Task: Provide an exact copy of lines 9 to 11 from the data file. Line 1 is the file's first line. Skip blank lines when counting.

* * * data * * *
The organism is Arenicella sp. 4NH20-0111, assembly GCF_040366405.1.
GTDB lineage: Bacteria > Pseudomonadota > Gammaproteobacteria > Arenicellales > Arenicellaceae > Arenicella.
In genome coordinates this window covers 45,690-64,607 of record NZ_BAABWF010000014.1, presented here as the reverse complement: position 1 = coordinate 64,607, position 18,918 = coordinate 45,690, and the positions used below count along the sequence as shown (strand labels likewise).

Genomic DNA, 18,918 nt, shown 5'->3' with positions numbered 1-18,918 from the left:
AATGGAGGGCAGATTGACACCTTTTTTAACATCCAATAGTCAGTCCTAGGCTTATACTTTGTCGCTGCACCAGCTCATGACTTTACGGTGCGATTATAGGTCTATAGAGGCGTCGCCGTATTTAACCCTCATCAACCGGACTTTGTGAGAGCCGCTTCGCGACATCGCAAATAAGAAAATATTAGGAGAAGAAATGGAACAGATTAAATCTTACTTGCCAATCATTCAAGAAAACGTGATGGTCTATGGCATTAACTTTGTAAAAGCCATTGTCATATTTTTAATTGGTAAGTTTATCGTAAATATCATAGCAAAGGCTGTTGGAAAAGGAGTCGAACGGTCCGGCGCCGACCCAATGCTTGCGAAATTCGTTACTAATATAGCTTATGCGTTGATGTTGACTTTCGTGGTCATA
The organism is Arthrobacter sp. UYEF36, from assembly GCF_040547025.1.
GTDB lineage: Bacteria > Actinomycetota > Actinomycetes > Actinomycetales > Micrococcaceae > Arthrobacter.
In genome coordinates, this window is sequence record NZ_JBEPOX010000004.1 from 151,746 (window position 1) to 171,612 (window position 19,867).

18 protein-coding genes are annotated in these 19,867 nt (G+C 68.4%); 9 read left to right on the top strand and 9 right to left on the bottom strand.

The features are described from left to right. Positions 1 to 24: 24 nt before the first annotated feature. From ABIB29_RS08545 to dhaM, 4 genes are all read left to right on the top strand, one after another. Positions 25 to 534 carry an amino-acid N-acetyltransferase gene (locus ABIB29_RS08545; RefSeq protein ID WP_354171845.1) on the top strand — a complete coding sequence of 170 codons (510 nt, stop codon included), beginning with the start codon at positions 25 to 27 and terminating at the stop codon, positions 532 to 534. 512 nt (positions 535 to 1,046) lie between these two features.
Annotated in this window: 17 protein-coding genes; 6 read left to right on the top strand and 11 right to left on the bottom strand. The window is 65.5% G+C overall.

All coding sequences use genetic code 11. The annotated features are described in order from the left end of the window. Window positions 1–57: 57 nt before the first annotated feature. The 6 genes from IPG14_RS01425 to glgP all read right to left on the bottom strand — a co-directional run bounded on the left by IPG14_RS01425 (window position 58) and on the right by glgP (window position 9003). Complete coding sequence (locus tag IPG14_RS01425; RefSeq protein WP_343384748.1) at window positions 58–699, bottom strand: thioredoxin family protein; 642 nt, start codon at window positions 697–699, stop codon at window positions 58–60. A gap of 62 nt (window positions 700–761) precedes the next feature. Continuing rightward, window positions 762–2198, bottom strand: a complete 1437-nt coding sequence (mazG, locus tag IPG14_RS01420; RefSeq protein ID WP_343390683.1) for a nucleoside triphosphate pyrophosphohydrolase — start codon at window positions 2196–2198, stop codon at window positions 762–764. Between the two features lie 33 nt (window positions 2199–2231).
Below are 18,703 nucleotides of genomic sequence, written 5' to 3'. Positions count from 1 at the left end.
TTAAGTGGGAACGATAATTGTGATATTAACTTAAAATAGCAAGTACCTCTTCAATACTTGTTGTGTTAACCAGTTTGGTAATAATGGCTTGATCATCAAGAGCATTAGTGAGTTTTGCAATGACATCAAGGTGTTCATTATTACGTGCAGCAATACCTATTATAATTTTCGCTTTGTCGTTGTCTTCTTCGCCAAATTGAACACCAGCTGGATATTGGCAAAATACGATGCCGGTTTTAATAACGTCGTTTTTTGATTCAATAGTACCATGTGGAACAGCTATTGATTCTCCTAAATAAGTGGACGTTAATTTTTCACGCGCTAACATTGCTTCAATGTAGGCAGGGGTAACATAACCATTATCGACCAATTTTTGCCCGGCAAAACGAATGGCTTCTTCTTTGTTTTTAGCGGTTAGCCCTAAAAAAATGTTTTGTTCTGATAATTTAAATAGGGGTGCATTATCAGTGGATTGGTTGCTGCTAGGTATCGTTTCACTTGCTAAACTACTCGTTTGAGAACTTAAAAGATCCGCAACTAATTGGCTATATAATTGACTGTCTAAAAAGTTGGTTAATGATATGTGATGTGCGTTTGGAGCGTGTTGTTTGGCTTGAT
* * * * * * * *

18 protein-coding genes are annotated in these 19,867 nt (G+C 68.4%); 9 read left to right on the top strand and 9 right to left on the bottom strand.

The features are described from left to right. Positions 1 to 24: 24 nt before the first annotated feature. From ABIB29_RS08545 to dhaM, 4 genes are all read left to right on the top strand, one after another. Positions 25 to 534 carry an amino-acid N-acetyltransferase gene (locus ABIB29_RS08545; RefSeq protein ID WP_354171845.1) on the top strand — a complete coding sequence of 170 codons (510 nt, stop codon included), beginning with the start codon at positions 25 to 27 and terminating at the stop codon, positions 532 to 534. 512 nt (positions 535 to 1,046) lie between these two features.
Annotated in this window: 17 protein-coding genes; 6 read left to right on the top strand and 11 right to left on the bottom strand. The window is 65.5% G+C overall.